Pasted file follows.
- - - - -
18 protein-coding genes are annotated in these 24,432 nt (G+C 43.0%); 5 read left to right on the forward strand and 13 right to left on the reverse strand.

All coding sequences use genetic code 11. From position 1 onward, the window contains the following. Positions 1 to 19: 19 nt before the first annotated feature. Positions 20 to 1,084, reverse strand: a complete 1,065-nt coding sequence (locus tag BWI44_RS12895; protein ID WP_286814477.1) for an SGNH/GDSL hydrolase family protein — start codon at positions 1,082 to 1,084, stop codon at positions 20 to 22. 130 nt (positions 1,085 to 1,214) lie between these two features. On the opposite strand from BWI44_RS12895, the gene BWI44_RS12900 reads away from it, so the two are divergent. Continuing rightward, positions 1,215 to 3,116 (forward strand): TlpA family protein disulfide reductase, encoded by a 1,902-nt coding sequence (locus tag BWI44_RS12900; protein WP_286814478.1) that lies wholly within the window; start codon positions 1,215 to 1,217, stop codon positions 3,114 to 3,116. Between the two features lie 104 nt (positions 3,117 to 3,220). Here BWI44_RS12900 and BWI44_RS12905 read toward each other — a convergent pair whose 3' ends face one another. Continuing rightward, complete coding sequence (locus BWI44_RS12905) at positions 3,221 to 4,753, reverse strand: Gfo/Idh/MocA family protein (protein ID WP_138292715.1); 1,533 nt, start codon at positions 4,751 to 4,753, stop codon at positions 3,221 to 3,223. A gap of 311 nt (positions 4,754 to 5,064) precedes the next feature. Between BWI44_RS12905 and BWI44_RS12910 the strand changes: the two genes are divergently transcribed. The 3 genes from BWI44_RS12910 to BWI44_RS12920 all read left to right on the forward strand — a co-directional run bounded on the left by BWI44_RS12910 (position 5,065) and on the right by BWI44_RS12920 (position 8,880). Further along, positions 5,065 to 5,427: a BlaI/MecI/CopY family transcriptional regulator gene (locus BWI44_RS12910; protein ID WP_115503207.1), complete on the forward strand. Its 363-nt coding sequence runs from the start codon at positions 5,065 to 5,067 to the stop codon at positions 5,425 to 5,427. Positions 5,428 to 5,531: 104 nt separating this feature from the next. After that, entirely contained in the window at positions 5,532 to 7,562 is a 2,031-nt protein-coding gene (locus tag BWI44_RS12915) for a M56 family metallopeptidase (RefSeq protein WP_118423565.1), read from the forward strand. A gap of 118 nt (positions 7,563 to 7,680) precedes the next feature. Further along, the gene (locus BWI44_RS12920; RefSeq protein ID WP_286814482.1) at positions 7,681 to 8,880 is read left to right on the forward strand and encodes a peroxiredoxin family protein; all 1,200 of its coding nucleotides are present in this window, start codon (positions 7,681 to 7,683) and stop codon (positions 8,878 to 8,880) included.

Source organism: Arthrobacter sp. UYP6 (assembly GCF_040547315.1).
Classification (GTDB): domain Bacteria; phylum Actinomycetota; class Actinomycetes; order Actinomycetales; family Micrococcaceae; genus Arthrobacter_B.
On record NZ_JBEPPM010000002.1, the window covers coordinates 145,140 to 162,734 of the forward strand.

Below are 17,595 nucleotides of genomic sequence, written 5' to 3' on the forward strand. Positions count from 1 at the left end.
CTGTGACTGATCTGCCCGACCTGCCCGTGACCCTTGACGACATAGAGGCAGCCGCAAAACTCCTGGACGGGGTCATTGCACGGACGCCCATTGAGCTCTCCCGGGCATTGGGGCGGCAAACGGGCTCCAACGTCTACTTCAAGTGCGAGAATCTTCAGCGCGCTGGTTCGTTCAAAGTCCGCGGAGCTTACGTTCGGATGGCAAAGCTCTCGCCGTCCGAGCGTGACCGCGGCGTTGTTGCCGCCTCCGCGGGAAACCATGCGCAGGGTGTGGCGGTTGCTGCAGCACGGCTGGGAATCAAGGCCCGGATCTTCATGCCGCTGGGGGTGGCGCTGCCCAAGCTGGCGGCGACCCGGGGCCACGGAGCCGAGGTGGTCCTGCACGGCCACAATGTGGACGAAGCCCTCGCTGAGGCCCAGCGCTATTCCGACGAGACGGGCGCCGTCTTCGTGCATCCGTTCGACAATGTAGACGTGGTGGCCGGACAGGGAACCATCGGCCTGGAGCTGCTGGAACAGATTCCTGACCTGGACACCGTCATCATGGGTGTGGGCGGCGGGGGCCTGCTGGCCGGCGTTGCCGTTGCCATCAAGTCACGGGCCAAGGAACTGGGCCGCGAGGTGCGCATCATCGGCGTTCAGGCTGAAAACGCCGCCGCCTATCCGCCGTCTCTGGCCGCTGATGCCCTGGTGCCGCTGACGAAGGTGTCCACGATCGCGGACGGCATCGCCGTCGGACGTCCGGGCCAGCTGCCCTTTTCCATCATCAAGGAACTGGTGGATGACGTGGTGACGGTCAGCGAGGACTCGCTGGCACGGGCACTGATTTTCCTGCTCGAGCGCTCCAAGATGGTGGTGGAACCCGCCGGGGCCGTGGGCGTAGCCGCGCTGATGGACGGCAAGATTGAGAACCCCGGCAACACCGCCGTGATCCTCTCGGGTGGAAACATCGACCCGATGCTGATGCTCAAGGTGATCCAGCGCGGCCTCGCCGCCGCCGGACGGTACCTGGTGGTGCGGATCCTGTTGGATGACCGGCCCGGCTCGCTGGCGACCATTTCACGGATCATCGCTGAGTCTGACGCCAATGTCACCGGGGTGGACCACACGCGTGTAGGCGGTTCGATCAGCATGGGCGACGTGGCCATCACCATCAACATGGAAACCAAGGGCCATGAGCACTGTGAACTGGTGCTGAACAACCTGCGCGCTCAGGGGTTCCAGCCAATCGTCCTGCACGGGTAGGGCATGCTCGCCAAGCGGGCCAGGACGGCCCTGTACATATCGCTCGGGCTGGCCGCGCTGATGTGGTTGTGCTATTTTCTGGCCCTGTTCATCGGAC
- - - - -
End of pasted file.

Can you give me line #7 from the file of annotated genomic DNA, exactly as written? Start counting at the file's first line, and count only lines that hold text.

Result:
CTGTGACTGATCTGCCCGACCTGCCCGTGACCCTTGACGACATAGAGGCAGCCGCAAAACTCCTGGACGGGGTCATTGCACGGACGCCCATTGAGCTCTCCCGGGCATTGGGGCGGCAAACGGGCTCCAACGTCTACTTCAAGTGCGAGAATCTTCAGCGCGCTGGTTCGTTCAAAGTCCGCGGAGCTTACGTTCGGATGGCAAAGCTCTCGCCGTCCGAGCGTGACCGCGGCGTTGTTGCCGCCTCCGCGGGAAACCATGCGCAGGGTGTGGCGGTTGCTGCAGCACGGCTGGGAATCAAGGCCCGGATCTTCATGCCGCTGGGGGTGGCGCTGCCCAAGCTGGCGGCGACCCGGGGCCACGGAGCCGAGGTGGTCCTGCACGGCCACAATGTGGACGAAGCCCTCGCTGAGGCCCAGCGCTATTCCGACGAGACGGGCGCCGTCTTCGTGCATCCGTTCGACAATGTAGACGTGGTGGCCGGACAGGGAACCATCGGCCTGGAGCTGCTGGAACAGATTCCTGACCTGGACACCGTCATCATGGGTGTGGGCGGCGGGGGCCTGCTGGCCGGCGTTGCCGTTGCCATCAAGTCACGGGCCAAGGAACTGGGCCGCGAGGTGCGCATCATCGGCGTTCAGGCTGAAAACGCCGCCGCCTATCCGCCGTCTCTGGCCGCTGATGCCCTGGTGCCGCTGACGAAGGTGTCCACGATCGCGGACGGCATCGCCGTCGGACGTCCGGGCCAGCTGCCCTTTTCCATCATCAAGGAACTGGTGGATGACGTGGTGACGGTCAGCGAGGACTCGCTGGCACGGGCACTGATTTTCCTGCTCGAGCGCTCCAAGATGGTGGTGGAACCCGCCGGGGCCGTGGGCGTAGCCGCGCTGATGGACGGCAAGATTGAGAACCCCGGCAACACCGCCGTGATCCTCTCGGGTGGAAACATCGACCCGATGCTGATGCTCAAGGTGATCCAGCGCGGCCTCGCCGCCGCCGGACGGTACCTGGTGGTGCGGATCCTGTTGGATGACCGGCCCGGCTCGCTGGCGACCATTTCACGGATCATCGCTGAGTCTGACGCCAATGTCACCGGGGTGGACCACACGCGTGTAGGCGGTTCGATCAGCATGGGCGACGTGGCCATCACCATCAACATGGAAACCAAGGGCCATGAGCACTGTGAACTGGTGCTGAACAACCTGCGCGCTCAGGGGTTCCAGCCAATCGTCCTGCACGGGTAGGGCATGCTCGCCAAGCGGGCCAGGACGGCCCTGTACATATCGCTCGGGCTGGCCGCGCTGATGTGGTTGTGCTATTTTCTGGCCCTGTTCATCGGAC